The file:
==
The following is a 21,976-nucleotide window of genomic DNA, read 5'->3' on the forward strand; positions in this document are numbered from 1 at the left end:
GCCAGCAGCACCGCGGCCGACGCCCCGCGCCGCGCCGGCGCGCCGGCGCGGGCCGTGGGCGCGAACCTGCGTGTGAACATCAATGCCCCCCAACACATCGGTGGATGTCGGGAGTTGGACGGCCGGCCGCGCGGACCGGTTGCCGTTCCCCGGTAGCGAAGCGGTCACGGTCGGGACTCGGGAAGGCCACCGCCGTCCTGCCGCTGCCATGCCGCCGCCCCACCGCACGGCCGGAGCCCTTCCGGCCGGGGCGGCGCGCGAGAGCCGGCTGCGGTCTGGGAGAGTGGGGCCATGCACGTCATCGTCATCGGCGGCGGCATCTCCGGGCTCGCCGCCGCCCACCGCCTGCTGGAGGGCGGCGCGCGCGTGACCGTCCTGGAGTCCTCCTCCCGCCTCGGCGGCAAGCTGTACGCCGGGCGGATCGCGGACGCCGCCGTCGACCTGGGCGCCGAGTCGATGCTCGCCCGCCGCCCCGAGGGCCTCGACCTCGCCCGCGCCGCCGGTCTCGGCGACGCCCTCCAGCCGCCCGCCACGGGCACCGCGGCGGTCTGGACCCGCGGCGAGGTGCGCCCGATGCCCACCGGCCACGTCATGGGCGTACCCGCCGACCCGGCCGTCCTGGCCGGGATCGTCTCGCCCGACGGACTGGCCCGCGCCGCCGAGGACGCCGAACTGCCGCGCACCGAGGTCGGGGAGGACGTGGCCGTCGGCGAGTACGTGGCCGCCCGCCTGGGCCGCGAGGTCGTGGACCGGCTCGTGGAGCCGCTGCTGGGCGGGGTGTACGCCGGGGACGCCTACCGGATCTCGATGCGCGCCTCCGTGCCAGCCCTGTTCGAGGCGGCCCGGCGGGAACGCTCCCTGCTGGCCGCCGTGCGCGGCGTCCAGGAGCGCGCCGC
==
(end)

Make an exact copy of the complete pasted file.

The following is a 21,976-nucleotide window of genomic DNA, read 5'->3' on the forward strand; positions in this document are numbered from 1 at the left end:
GCCAGCAGCACCGCGGCCGACGCCCCGCGCCGCGCCGGCGCGCCGGCGCGGGCCGTGGGCGCGAACCTGCGTGTGAACATCAATGCCCCCCAACACATCGGTGGATGTCGGGAGTTGGACGGCCGGCCGCGCGGACCGGTTGCCGTTCCCCGGTAGCGAAGCGGTCACGGTCGGGACTCGGGAAGGCCACCGCCGTCCTGCCGCTGCCATGCCGCCGCCCCACCGCACGGCCGGAGCCCTTCCGGCCGGGGCGGCGCGCGAGAGCCGGCTGCGGTCTGGGAGAGTGGGGCCATGCACGTCATCGTCATCGGCGGCGGCATCTCCGGGCTCGCCGCCGCCCACCGCCTGCTGGAGGGCGGCGCGCGCGTGACCGTCCTGGAGTCCTCCTCCCGCCTCGGCGGCAAGCTGTACGCCGGGCGGATCGCGGACGCCGCCGTCGACCTGGGCGCCGAGTCGATGCTCGCCCGCCGCCCCGAGGGCCTCGACCTCGCCCGCGCCGCCGGTCTCGGCGACGCCCTCCAGCCGCCCGCCACGGGCACCGCGGCGGTCTGGACCCGCGGCGAGGTGCGCCCGATGCCCACCGGCCACGTCATGGGCGTACCCGCCGACCCGGCCGTCCTGGCCGGGATCGTCTCGCCCGACGGACTGGCCCGCGCCGCCGAGGACGCCGAACTGCCGCGCACCGAGGTCGGGGAGGACGTGGCCGTCGGCGAGTACGTGGCCGCCCGCCTGGGCCGCGAGGTCGTGGACCGGCTCGTGGAGCCGCTGCTGGGCGGGGTGTACGCCGGGGACGCCTACCGGATCTCGATGCGCGCCTCCGTGCCAGCCCTGTTCGAGGCGGCCCGGCGGGAACGCTCCCTGCTGGCCGCCGTGCGCGGCGTCCAGGAGCGCGCCGC